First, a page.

The woman was hospitalized and treated with 200 mg/day nafamostat mesilate  and transfused with 4 units of fresh frozen plasma (FFP). However, thrombocytopenia and hypofibrinogenemia were still noted, and the DIC did not improve. Seven days after admission, we performed a total abdominal hysterectomy. We transfused 4 units of FFP during this operation. The extracted uterus weighed 1200 g and was soft and pale yellow. On gross examination, the uterine tumor was 14 cm in diameter and some parts of the tumor showed degeneration, hemorrhage, and sponge-like cystic changes containing blood. Microscopic examination showed interlacing spindle-shaped smooth muscle cells with 5 mitotic figures/10 high-power fields and without remarkable nuclear atypia. We observed several vessels with thromboemboli and necrosis caused by circulatory disturbance in the tumor (Figure 4). The patient was finally diagnosed with leiomyoma and DIC caused by multiple vessels containing thromboemboli in the leiomyoma. The DIC improved 3 days after the operation (data shown in Table 1), and the patient was discharged 9 days after the operation. We subsequently investigated whether the patient had collagen disease or other thrombogenic factors but did not identify any such factors.
In the present report, we describe the case of a patient with DIC caused by leiomyoma. MRI suggested that the uterine mass was a sarcoma. The high blood flow, degeneration, bleeding, and necrosis caused by the multiple thrombi within the leiomyoma resulted in a sarcoma-like appearance on MRI. To our knowledge, this is the first report of a uterine leiomyoma causing DIC with specific MRI findings.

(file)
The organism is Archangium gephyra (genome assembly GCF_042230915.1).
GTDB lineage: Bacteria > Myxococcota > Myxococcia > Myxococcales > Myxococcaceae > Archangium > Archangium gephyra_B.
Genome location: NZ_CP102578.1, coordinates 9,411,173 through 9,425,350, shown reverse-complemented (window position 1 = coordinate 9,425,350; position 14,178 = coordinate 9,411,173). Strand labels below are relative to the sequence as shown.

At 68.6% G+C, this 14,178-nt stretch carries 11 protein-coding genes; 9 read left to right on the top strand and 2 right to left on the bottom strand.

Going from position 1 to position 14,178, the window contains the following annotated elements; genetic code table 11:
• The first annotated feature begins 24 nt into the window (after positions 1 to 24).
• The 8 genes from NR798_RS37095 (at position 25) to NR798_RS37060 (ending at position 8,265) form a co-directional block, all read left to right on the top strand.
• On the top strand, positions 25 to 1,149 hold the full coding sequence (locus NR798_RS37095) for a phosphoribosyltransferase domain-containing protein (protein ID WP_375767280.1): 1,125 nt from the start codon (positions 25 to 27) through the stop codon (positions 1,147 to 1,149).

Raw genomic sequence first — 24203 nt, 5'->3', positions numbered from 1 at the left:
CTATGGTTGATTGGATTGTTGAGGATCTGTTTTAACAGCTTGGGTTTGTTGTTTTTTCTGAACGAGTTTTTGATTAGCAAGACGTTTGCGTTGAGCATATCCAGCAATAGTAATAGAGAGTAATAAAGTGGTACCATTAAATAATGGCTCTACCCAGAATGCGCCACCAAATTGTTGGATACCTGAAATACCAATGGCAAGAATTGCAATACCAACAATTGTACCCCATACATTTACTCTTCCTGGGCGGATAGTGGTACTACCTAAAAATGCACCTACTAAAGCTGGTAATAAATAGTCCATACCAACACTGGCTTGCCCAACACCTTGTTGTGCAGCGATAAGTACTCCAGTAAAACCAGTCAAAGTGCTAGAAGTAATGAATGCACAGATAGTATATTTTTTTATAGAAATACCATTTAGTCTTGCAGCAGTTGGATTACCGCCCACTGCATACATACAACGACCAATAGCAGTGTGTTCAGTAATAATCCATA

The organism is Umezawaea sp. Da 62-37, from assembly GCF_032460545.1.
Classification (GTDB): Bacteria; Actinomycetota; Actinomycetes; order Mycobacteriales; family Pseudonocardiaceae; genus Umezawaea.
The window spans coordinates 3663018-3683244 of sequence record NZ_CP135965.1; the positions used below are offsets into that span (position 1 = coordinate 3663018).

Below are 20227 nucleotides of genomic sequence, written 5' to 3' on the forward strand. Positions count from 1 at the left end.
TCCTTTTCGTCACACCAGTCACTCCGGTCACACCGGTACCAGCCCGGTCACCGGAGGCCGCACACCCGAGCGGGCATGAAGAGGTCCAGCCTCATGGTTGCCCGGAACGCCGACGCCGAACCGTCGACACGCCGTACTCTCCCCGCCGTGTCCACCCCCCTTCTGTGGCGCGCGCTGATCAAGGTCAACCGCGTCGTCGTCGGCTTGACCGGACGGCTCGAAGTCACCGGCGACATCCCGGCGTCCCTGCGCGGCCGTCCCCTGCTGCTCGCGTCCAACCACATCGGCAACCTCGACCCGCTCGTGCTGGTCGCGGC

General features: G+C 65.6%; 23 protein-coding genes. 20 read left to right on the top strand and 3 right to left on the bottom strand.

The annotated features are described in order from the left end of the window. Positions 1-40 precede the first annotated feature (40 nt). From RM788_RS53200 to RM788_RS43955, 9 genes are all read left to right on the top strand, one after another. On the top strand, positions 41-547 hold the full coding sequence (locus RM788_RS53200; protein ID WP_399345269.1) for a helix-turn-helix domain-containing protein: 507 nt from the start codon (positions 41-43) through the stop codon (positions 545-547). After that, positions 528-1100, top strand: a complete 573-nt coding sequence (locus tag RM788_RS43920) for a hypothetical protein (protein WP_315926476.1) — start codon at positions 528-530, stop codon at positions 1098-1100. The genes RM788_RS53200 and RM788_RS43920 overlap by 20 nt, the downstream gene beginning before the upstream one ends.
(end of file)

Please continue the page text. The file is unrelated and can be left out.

In the present case, it is clear that the leiomyoma caused the DIC, as the DIC improved following the surgical removal of the uterus containing the tumor. The many causes of DIC include sepsis, severe burns, and placental abruption. Certain reports have indicated that malignant diseases may cause DIC; however, very few studies have investigated the link between benign disease, especially leiomyoma, and DIC. Four cases of leiomyoma accompanied by DIC have been reported in the English literature. Two cases were identified with degeneration of the leiomyoma during pregnancy [2, 3], and leiomyoma without pregnancy was the cause of DIC in the other two cases [4, 5]. Multiple thromboemboli were found within the leiomyoma, and the DIC improved following surgical removal of the leiomyoma in all cases. As the leiomyoma in the present case contained several vessels, it was necessary to distinguish between leiomyoma and angioleiomyoma of the uterus. Angioleiomyoma is a benign tumor that most often occurs in the lower extremities. Approximately 15 cases of uterine angioleiomyoma have been reported [6, 7], including a case with consumptive coagulopathy . The characteristic features of angioleiomyoma include the presence of bland, spindle-shaped smooth-muscle cells, numerous thick-walled arteriole-like vessels, and swirling of the smooth-muscle cells around the vessels. The patient in the present case did not have many vessels or swirling of the smooth-muscle cells around the vessels. Moreover, angioleiomyoma has not been classified as a variant of leiomyoma in the World Health Organization classification of tumors of the female genital organs. Hence, we diagnosed the tumor as a usual leiomyoma with prominent vessels.